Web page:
Here’s How to Do Cold Pitching via Email in 2021
We’ve all gotten that cold pitch. It starts off with something like “I hope this finds you well”. As you read it, your mind immediately dismisses the note.
It hits the mental SPAM filter. It signals, here comes another generic sales pitch.
This filler phrase is an example of a much larger problem. We’re failing to get to the point.
We lack clarity in our writing, and it’s killing our ability to sell.
If you’re like many sales organizations, email is a pillar in your go-to-market playbook. It’s how you reach people. It’s how you follow up on a voicemail. It’s where deals make progress.
If you’re not writing well, your deals are dying.
Just ask Clari. Since COVID set in, their data on 1.24 billion sales emails showed that:
- We’re sending 16% more sales emails
- But replies are down eight percent
With the rise in email quantity, we’re seeing quality emails plummet. One key to turning this around is to slow down. Take more time to write a better note. But what exactly is a “better” email?
A better email is one that prioritizes clarity.
Even the most personalized email needs to be clear. If your email isn’t clear it means your message isn’t being fully read, understood, and it isn’t getting results.
In sales, you’re always fighting an army of unknowns. What’s going on around the prospect at that moment? What’s their background, biases and motivations?
A cold email’s success can be a coin toss.
Something as simple as did they read your email on their phone or their computer can mean a 38% difference in their attention span. Instead of the average desktop attention span of 2.5 seconds, you now have 1.7 seconds. If you’re not clear- you’re not getting a reply.
Writing clearly can be the difference between:
- a deadline made or missed,
- a deal won,
- a happy or frustrated client,
- even a top employee performing or quitting.
Now that remote work has become a “new normal”, we- as sellers- have to put additional focus on clear writing.
It isn’t easy. We’re fighting human nature.
We have a pension for wanting to be comprehensive. We want to provide the full picture. But being complete is at odds with how the brain works.
Your prospects are suffering from collective cognitive overload.
Cognitive overload is more than a synonym for Zoom fatigue. Cognitive Load Theory is a psychology theory on how your brain processes the world around it. It’s a combination of your short-term memory (think, “what I’m experiencing now?”) and your long-term memory (think, “what did you eat for breakfast yesterday?”).
When you bring too much to your short-term memory, your brain can’t store it all in your long-term memory for later.
Your brain is somewhat similar to a computer. Your brain likes to process about three to five tasks at a time; It freezes up when you throw too much at it.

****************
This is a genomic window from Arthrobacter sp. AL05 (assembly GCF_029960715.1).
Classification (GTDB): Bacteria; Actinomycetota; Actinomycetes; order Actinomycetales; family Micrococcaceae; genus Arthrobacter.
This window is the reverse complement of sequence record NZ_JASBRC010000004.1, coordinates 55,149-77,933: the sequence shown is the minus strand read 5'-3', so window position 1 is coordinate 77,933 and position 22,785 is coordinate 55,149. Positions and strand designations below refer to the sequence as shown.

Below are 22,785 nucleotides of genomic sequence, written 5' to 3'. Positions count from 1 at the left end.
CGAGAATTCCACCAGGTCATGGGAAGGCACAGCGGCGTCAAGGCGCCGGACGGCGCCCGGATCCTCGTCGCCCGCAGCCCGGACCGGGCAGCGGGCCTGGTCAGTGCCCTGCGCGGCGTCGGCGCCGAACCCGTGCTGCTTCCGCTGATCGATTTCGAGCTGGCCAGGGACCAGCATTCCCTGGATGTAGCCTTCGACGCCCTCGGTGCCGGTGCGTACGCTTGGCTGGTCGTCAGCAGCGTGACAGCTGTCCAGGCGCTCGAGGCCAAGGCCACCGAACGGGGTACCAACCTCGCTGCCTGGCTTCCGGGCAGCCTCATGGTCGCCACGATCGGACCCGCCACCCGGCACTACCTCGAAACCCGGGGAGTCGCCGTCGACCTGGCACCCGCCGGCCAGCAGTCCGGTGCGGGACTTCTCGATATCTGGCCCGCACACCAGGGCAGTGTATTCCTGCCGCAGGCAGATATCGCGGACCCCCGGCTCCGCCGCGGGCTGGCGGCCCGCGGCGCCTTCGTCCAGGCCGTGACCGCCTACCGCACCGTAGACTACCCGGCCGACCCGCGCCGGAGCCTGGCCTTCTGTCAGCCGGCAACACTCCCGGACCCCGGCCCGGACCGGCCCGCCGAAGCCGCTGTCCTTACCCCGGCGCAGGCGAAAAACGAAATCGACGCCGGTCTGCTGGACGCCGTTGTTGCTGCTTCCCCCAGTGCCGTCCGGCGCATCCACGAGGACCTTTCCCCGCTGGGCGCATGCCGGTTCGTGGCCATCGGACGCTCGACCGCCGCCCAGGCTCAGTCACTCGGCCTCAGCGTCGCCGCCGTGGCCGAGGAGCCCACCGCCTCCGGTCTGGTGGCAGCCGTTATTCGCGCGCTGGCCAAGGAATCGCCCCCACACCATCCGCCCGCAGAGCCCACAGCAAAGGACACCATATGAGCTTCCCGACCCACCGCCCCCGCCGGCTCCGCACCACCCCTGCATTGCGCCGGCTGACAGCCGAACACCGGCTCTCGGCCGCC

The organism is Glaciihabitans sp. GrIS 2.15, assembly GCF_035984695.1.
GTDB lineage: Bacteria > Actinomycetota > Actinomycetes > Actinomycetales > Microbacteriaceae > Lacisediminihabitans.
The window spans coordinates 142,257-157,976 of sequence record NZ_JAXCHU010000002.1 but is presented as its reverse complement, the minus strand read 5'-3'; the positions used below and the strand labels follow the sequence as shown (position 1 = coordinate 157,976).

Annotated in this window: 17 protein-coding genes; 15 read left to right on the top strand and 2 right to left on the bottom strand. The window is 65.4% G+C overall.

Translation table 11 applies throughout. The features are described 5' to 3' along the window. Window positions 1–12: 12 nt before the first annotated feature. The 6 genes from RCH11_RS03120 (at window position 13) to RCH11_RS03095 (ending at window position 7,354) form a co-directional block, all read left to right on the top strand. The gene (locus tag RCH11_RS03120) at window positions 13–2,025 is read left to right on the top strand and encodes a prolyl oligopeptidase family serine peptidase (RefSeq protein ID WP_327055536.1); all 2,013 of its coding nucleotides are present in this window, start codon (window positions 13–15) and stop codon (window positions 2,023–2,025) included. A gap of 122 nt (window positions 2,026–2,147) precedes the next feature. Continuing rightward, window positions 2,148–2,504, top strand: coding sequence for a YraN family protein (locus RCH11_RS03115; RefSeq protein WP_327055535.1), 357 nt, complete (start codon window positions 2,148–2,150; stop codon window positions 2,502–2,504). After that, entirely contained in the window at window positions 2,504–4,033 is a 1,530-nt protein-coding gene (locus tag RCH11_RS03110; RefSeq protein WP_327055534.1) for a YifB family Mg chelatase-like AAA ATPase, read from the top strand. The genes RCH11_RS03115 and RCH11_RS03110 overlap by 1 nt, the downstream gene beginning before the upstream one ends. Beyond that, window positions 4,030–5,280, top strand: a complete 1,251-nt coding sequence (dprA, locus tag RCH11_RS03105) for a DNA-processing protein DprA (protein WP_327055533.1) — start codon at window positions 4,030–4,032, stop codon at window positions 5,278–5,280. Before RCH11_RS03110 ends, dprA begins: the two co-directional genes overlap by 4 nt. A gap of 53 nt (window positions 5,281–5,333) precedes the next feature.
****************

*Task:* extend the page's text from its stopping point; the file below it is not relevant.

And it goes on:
Slack notifications, emails, Zoom and phone calls, texts, kids in the background… it’s all forcing your prospects to freeze. They’re in fight or flight mode.
While you may remember fight or flight as a survival instinct- it’s front and center in your sales process. While cognitive load theory gives you a picture of the brain’s structure, it doesn’t show us how the brain decides to act when it’s overwhelmed.
Oren Klaff’s book “Pitch Anything” does a great job of breaking this prioritization down.
He likens the brain to two layers, the crocodile brain and the more advanced neocortex. (I’ll call it the brainy brain to keep it simple.)
The typical pitch (the one that favors comprehensiveness) is written for the brainy brain. This pitch fails because when your prospect takes in information, it has to go through a gatekeeper, the crocodile brain.
The croc doesn’t want the details, and you have to put it at ease in order to move forward. Wordy prose, buzzwords, run on sentences are a crocodile brain’s worst enemy.
The easiest way to combat crocodiles, cell phones, and screaming children?
Write with clarity. Clear writing is a sign of clear thinking on your end and it will carry to their end. Here are a few tips to write with more clarity.
A focused purpose
Make it obvious why you reached out. Think to yourself, “what’s the one thing I need from this email?”. Focus on that. Clearly state your purpose or ask.
This may feel overly direct for some, but your reader will appreciate that they aren’t guessing why you emailed them.
Keep your writing simple.
Like 5th grade simple.
Want to get a reply? Aim for a 5th grade reading level by using short choppy sentences, break up paragraphs, and use shorter words.
Emails commonly start between a 9th and 10th grade level- aka crocodile food.
Buzzwords, superfluous language, uncommon words and long sentences are clarity killer. If you’re not clear, their mind will be stuck on that lack of clarity instead of understanding and responding in full.
Clarity requires brevity
Many people think of clarity as an excuse to reject brevity because they want to be comprehensive. This thinking couldn’t be more flawed.
If you bring too much information, you’ll create cognitive overload. When you get a wall of text in an email on your phone, you immediately want to shut down. You’re lucky if they save it for later.
All the details that you toiled over will be missed. Either lost because they got tripped up on a particular word, a sentence, or some other external distraction.
Before hitting send on an email, re-read it. If you can say the same thing with less, do it.
A great way to do this is to write a too long, didn’t read email (TL, DR). You’ll realize how painful it is.
If someone asked you what it said because they didn’t read it, what would you say? Send the TL, DR.
Being clear is tough. If you focus on the steps laid out, your email might stand a chance of getting past the mental gators plaguing your sales department.